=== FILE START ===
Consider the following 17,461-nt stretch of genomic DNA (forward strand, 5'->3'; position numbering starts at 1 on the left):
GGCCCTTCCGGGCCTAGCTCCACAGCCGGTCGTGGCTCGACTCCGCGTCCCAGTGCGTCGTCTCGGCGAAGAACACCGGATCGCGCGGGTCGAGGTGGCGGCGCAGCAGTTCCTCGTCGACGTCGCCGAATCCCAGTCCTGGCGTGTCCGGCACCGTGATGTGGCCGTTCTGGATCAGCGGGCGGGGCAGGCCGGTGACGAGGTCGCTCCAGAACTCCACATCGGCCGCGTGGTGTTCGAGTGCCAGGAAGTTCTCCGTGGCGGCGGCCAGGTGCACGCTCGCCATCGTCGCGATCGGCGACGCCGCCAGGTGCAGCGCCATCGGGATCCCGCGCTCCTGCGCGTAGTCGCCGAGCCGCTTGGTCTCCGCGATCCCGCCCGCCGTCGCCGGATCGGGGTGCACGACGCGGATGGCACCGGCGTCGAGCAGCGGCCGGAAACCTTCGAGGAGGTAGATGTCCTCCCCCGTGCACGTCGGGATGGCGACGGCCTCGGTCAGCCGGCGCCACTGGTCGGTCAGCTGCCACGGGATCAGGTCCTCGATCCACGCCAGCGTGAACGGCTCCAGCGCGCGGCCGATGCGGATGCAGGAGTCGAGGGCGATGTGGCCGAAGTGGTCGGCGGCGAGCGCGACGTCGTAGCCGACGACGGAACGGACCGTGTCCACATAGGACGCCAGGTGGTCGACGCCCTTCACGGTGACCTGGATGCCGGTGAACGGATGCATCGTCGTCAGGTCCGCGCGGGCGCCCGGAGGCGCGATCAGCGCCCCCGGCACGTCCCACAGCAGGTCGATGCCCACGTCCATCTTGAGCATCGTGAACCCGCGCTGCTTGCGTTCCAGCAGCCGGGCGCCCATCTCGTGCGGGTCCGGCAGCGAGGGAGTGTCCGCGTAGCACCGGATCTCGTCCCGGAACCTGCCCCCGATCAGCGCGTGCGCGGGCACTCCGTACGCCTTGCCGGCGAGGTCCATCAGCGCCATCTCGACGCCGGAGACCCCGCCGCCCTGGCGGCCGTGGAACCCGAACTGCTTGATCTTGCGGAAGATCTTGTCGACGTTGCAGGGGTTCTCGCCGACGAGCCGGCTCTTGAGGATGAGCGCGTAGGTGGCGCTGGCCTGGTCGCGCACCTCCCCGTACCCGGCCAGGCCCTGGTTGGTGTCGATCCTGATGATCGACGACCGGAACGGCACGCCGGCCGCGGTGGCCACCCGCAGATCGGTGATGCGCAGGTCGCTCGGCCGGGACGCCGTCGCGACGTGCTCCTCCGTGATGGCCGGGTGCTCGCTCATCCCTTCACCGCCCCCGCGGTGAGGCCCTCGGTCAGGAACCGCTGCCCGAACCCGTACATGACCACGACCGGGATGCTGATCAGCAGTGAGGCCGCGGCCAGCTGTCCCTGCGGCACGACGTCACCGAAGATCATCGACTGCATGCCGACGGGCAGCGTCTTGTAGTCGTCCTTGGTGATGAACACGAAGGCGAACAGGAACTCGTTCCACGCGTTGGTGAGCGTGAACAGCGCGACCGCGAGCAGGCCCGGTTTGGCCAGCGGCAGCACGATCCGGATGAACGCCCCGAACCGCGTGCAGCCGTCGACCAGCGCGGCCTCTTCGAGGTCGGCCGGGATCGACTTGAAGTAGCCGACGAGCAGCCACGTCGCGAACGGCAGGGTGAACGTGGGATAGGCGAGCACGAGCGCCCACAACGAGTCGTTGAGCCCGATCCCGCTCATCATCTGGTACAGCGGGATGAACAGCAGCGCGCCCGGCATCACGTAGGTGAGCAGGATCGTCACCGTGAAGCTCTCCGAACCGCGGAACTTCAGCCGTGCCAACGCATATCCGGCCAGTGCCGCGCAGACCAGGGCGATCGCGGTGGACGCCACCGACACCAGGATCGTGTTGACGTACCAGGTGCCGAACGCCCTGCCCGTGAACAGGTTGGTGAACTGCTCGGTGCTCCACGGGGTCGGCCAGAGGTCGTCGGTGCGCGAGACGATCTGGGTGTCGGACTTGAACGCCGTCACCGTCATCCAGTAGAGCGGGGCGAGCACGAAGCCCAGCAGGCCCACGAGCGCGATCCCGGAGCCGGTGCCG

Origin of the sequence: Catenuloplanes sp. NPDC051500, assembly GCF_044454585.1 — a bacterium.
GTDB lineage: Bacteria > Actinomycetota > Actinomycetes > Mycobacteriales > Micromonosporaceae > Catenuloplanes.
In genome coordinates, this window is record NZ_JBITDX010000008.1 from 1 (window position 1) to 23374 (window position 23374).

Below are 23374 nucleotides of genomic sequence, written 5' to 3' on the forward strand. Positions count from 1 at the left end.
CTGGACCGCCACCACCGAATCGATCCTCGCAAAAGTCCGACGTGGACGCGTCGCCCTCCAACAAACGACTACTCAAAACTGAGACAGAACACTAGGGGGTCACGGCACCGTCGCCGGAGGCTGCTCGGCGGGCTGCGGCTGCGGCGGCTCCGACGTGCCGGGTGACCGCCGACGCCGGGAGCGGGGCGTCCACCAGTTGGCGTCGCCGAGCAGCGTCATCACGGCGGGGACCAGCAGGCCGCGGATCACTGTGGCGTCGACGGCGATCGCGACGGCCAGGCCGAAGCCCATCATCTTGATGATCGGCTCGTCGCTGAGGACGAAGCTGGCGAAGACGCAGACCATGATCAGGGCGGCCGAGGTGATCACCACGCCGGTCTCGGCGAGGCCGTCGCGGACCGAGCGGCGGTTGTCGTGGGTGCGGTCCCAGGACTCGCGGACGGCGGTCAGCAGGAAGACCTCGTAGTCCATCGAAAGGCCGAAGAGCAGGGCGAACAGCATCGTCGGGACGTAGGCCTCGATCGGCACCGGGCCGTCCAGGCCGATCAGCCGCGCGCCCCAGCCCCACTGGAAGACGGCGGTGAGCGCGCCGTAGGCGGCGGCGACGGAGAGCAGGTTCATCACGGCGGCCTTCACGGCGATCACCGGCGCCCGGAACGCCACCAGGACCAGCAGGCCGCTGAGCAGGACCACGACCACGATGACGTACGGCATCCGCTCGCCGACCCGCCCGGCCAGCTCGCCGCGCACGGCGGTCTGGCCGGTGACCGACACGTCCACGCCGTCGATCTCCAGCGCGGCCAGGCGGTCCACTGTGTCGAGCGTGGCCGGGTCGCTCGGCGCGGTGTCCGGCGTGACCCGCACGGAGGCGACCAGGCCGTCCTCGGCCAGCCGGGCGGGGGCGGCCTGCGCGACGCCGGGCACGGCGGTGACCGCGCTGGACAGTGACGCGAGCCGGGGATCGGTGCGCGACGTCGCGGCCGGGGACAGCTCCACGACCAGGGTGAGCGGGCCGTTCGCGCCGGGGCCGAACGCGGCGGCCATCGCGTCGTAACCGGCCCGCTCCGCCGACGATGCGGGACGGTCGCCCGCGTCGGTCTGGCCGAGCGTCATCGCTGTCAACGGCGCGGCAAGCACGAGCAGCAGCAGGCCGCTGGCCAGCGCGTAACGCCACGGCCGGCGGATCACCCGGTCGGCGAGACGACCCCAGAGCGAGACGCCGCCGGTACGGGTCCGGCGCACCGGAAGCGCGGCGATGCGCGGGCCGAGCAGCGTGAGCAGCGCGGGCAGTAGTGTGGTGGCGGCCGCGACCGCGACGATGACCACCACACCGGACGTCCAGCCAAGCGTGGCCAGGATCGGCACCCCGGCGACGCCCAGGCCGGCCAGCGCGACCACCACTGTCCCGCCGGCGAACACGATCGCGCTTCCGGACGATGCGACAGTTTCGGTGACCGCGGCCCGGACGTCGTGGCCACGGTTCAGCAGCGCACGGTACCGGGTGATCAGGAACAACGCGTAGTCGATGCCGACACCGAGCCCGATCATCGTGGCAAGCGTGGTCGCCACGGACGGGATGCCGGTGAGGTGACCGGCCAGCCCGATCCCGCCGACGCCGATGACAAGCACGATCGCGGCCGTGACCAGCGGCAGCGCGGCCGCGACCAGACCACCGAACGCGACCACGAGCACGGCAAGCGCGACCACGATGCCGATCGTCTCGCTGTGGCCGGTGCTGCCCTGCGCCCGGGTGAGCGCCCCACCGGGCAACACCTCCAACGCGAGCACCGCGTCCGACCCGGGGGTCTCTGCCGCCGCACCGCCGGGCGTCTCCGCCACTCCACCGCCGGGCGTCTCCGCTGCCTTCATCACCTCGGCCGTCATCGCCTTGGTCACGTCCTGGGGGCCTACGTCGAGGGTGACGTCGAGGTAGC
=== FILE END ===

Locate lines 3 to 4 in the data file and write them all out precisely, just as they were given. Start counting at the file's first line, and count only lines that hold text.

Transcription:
Origin of the sequence: Catenuloplanes sp. NPDC051500, assembly GCF_044454585.1 — a bacterium.
GTDB lineage: Bacteria > Actinomycetota > Actinomycetes > Mycobacteriales > Micromonosporaceae > Catenuloplanes.